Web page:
The warring countries produce around 14% of the world's wheat and account for almost one-third of global wheat exports.
The UK grows most of its own wheat, but British consumers still face paying more for a loaf of bread as global pressures hit home.
Why are Ukraine and Russia exporting less wheat than usual?
Agro-climactic conditions mean Ukraine and Russia are well-suited to wheat growing - the former has even been dubbed the “bread basket of Europe”.
However, since Russia invaded, fighting has closed Ukraine's ports and threatened farms in the country's east.
Russian supplies of wheat are also restricted, as widespread sanctions limit the ability for Russia to sell its products.
ITV News Business Editor Joel Hills discusses how the war in Ukraine is impacting global grain markets
Will bread and wheat-based products cost more in the UK?
80% of wheat used in the UK is grown domestically, according to the Federation of Bakers. However, this does not mean Britain is insulated from global price hikes.
Alex Waugh, director of the UK Flour Millers association said: "Between February 16 and 3rd March, the quotation for wheat on the London futures market rose by 28%.
"This sharp jump in market prices follows earlier increases as a result of relatively poor harvests in 2021. It is inevitable that in time they will feed through in increased consumer prices for a range of foodstuffs that depend on grain as a key input." Dr Peter Alexander, a global food security lecturer at the University of Edinburgh told ITV News that consumers on lower incomes would be hit the hardest, as food accounts for a relatively large portion of their spending.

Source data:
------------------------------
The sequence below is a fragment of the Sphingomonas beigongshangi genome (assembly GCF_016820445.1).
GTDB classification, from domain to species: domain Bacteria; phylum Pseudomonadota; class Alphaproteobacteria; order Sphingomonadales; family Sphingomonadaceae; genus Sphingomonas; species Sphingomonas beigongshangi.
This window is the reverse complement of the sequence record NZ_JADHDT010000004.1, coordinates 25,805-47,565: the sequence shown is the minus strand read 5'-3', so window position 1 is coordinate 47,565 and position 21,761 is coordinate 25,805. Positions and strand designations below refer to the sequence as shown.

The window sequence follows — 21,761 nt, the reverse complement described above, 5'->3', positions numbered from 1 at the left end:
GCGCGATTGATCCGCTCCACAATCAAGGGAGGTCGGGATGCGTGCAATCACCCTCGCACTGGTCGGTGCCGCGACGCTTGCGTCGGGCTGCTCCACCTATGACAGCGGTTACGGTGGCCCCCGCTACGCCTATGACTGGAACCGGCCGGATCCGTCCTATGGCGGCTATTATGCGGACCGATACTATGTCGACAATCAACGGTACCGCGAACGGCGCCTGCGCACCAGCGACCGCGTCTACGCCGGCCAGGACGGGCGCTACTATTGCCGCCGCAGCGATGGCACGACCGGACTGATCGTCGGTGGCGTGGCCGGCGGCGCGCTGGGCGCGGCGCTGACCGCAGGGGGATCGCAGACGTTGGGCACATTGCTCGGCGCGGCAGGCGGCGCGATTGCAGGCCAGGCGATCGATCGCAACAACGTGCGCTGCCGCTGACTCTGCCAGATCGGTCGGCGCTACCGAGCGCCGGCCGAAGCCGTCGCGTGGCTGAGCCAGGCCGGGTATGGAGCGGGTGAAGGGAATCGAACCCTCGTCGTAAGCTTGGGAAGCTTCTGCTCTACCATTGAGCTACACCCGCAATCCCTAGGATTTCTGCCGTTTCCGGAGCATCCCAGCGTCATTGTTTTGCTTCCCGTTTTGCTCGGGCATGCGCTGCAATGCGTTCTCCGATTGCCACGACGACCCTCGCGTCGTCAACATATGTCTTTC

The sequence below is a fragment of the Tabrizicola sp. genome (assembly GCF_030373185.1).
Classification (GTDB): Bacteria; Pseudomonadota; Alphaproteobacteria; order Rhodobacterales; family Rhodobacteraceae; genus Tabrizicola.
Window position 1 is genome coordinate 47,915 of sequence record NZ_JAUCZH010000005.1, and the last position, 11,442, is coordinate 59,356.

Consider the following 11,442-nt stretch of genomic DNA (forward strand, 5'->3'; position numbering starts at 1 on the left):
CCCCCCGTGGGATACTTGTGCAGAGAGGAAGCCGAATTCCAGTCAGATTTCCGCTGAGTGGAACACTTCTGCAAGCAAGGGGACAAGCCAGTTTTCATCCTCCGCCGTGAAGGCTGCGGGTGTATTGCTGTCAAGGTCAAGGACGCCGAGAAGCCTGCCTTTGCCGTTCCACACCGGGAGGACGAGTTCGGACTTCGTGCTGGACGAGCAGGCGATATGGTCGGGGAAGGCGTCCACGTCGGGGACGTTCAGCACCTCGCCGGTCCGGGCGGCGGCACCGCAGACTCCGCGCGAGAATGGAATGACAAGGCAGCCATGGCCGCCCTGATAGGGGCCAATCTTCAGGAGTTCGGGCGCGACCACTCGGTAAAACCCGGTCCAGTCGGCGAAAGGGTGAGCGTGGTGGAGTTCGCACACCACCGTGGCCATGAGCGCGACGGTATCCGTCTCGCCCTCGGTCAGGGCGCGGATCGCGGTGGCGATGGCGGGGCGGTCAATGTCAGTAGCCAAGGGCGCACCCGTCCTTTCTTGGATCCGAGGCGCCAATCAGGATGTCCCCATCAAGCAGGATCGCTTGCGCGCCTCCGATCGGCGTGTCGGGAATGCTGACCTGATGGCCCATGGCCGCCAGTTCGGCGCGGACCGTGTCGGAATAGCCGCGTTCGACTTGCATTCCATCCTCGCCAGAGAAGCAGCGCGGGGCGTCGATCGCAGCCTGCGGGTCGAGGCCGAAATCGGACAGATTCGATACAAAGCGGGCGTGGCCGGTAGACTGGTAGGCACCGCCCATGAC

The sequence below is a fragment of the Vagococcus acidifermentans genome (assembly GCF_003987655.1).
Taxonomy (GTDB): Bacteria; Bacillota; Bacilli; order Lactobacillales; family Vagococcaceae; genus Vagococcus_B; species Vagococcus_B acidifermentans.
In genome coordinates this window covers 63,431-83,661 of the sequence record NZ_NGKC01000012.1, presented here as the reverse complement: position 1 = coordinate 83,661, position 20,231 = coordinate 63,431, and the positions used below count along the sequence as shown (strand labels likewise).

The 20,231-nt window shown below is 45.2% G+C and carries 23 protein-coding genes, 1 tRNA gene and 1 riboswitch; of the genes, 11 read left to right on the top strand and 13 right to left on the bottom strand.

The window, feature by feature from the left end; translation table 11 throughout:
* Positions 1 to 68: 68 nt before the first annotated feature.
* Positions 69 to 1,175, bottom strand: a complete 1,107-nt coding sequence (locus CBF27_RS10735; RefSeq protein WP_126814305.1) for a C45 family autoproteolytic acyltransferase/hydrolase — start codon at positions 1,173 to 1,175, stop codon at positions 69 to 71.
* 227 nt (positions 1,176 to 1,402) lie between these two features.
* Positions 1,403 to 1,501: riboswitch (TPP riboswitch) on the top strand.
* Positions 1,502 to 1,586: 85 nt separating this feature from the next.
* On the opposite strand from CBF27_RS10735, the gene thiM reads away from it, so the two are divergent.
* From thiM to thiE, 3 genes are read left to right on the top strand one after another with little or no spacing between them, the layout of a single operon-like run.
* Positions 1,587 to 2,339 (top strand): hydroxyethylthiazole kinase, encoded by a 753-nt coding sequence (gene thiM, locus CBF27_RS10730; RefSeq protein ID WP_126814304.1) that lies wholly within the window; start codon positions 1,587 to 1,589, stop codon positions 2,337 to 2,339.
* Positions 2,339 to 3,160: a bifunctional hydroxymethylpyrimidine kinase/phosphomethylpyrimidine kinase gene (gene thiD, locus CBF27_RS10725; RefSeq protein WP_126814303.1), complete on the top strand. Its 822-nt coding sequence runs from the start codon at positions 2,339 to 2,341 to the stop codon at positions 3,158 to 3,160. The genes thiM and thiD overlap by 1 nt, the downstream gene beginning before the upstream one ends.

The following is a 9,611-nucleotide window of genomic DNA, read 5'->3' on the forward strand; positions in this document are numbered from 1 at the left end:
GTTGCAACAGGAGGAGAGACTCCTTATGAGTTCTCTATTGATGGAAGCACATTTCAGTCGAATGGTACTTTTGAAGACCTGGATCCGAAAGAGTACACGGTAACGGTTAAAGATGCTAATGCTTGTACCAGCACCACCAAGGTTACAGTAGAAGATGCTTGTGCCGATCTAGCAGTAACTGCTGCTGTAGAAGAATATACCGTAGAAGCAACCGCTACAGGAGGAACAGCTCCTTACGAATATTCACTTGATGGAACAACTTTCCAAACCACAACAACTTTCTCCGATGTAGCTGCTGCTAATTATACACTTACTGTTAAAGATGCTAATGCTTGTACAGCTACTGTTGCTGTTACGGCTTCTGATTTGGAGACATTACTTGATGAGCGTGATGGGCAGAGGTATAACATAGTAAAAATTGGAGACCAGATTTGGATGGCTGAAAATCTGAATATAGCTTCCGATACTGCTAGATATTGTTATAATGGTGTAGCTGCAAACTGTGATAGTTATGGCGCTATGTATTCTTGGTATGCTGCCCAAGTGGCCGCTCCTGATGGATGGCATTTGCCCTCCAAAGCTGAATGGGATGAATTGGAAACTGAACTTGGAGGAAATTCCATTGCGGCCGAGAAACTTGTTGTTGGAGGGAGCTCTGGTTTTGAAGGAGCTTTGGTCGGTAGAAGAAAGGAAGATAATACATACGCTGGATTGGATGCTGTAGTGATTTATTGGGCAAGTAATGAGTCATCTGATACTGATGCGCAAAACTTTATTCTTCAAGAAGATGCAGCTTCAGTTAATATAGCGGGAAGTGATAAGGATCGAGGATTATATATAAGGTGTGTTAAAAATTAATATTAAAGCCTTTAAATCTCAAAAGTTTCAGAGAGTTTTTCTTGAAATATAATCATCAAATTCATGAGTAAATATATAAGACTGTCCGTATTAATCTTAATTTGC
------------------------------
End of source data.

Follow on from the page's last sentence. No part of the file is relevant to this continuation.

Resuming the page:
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Will other industries in the UK be impacted?
The price of meat, milk and other animal-derived products may also rise, Dr Alexander said, as approximately half the UK's wheat is used in animal feed.
"It's not wrong to talk about biscuits, pasta and bread, but its certainly not the whole story,” he added.
Will bread and wheat-based products cost more around the world?
Although the UK does not import much, if any, wheat from Ukraine and Russia, many countries in Africa, Asia, and the Middle East are major consumers.
The impact on these countries of the Russian invasion could be "extremely troubling", Anna Nagurney, a University of Massachusetts professor with expertise in humanitarian logistics, said. “Wheat, corn, oils, barley, flour are extremely important to food security,” Ms Nagurney said, “especially in the poorer parts of the globe.”
However, the world holds large stocks of commodities like wheat, Dr Alexander said.
"There’s stocks of cereals that would cover that loss of exports from Ukraine and Russia for a number of years," he explained.
“I don’t think we will be amazingly short on wheat, but that doesn’t mean there will be no impact.”
What can be done to lessen the impact of reduced wheat exports from Ukraine and Russia?
“We need to intensify the agricultural production on land we already have, or we need to bring more land into agricultural production,” Dr Alexander suggested, before adding both options would come with environmental costs.
When asked on Wednesday how the government would react to rising wheat prices, environment minister Lord Richard Benyon said: "We want to make sure that we are working with other departments to make sure we are as prepared as possible, and the market is able to adjust itself.”